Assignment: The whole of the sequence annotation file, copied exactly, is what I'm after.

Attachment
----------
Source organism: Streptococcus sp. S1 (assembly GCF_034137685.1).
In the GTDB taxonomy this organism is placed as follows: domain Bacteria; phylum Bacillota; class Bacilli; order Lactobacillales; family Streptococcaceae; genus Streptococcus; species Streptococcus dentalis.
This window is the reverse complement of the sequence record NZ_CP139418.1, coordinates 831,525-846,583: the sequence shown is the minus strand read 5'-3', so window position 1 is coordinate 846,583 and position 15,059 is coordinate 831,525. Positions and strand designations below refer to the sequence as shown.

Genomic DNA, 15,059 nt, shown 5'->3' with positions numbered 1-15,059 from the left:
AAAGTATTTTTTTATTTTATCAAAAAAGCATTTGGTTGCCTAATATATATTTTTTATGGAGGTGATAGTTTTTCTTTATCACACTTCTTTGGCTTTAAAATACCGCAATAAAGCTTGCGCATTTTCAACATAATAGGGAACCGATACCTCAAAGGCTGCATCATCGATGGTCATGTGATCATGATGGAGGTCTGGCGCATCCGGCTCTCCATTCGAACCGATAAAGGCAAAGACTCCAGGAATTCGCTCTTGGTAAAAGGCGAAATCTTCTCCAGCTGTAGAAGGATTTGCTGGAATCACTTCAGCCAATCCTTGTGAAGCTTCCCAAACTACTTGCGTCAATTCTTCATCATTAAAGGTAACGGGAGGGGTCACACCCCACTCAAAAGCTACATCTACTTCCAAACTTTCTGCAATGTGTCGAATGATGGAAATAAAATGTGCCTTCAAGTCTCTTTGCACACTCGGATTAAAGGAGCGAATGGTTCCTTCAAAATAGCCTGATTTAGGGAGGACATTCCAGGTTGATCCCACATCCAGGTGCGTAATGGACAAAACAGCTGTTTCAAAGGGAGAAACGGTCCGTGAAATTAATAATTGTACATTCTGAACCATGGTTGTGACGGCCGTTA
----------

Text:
Source organism: Streptococcus sp. S1 (assembly GCF_034137685.1).
In the GTDB taxonomy this organism is placed as follows: domain Bacteria; phylum Bacillota; class Bacilli; order Lactobacillales; family Streptococcaceae; genus Streptococcus; species Streptococcus dentalis.
This window is the reverse complement of the sequence record NZ_CP139418.1, coordinates 831,525-846,583: the sequence shown is the minus strand read 5'-3', so window position 1 is coordinate 846,583 and position 15,059 is coordinate 831,525. Positions and strand designations below refer to the sequence as shown.

Genomic DNA, 15,059 nt, shown 5'->3' with positions numbered 1-15,059 from the left:
AAAGTATTTTTTTATTTTATCAAAAAAGCATTTGGTTGCCTAATATATATTTTTTATGGAGGTGATAGTTTTTCTTTATCACACTTCTTTGGCTTTAAAATACCGCAATAAAGCTTGCGCATTTTCAACATAATAGGGAACCGATACCTCAAAGGCTGCATCATCGATGGTCATGTGATCATGATGGAGGTCTGGCGCATCCGGCTCTCCATTCGAACCGATAAAGGCAAAGACTCCAGGAATTCGCTCTTGGTAAAAGGCGAAATCTTCTCCAGCTGTAGAAGGATTTGCTGGAATCACTTCAGCCAATCCTTGTGAAGCTTCCCAAACTACTTGCGTCAATTCTTCATCATTAAAGGTAACGGGAGGGGTCACACCCCACTCAAAAGCTACATCTACTTCCAAACTTTCTGCAATGTGTCGAATGATGGAAATAAAATGTGCCTTCAAGTCTCTTTGCACACTCGGATTAAAGGAGCGAATGGTTCCTTCAAAATAGCCTGATTTAGGGAGGACATTCCAGGTTGATCCCACATCCAGGTGCGTAATGGACAAAACAGCTGTTTCAAAGGGAGAAACGGTCCGTGAAATTAATAATTGTACATTCTGAACCATGGTTGTGACGGCCGTTA